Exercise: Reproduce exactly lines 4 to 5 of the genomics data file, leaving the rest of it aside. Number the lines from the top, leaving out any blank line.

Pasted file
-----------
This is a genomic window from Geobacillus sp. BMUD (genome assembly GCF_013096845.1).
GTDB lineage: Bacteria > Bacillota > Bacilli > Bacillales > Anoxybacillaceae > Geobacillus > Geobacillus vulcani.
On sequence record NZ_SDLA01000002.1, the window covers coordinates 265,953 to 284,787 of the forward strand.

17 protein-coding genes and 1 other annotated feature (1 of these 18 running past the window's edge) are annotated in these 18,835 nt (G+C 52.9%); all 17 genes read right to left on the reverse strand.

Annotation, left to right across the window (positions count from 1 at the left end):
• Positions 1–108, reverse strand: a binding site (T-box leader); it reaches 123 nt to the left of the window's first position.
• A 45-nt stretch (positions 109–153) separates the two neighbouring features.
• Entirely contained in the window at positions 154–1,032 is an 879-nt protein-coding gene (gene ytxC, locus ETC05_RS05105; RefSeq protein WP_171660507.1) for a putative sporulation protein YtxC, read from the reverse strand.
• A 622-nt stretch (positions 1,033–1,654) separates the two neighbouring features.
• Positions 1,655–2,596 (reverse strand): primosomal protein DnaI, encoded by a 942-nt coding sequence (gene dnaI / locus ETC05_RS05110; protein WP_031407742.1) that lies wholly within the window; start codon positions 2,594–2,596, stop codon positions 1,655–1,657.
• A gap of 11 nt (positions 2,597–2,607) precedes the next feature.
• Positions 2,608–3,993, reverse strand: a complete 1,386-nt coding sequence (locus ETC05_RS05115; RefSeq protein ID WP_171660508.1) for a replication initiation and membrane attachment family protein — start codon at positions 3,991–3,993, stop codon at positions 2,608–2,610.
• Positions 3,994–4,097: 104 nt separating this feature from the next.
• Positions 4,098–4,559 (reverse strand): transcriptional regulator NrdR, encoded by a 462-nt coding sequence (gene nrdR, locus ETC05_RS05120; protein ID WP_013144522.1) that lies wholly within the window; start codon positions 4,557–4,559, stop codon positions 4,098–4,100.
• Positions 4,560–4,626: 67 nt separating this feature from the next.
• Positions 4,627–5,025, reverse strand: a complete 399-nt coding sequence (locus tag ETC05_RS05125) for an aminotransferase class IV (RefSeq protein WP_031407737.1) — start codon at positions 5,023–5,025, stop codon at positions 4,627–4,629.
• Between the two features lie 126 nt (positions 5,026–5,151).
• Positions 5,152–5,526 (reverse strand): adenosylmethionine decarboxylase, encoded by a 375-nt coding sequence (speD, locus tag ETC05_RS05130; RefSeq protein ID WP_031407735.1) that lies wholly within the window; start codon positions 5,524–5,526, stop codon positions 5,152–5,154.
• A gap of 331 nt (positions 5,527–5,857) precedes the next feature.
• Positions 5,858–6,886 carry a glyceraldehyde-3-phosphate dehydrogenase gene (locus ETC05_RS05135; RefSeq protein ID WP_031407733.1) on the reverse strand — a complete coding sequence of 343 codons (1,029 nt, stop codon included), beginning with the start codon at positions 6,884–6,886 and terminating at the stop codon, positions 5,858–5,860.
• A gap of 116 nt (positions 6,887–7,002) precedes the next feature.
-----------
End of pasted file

17 protein-coding genes and 1 other annotated feature (1 of these 18 running past the window's edge) are annotated in these 18,835 nt (G+C 52.9%); all 17 genes read right to left on the reverse strand.

Annotation, left to right across the window (positions count from 1 at the left end):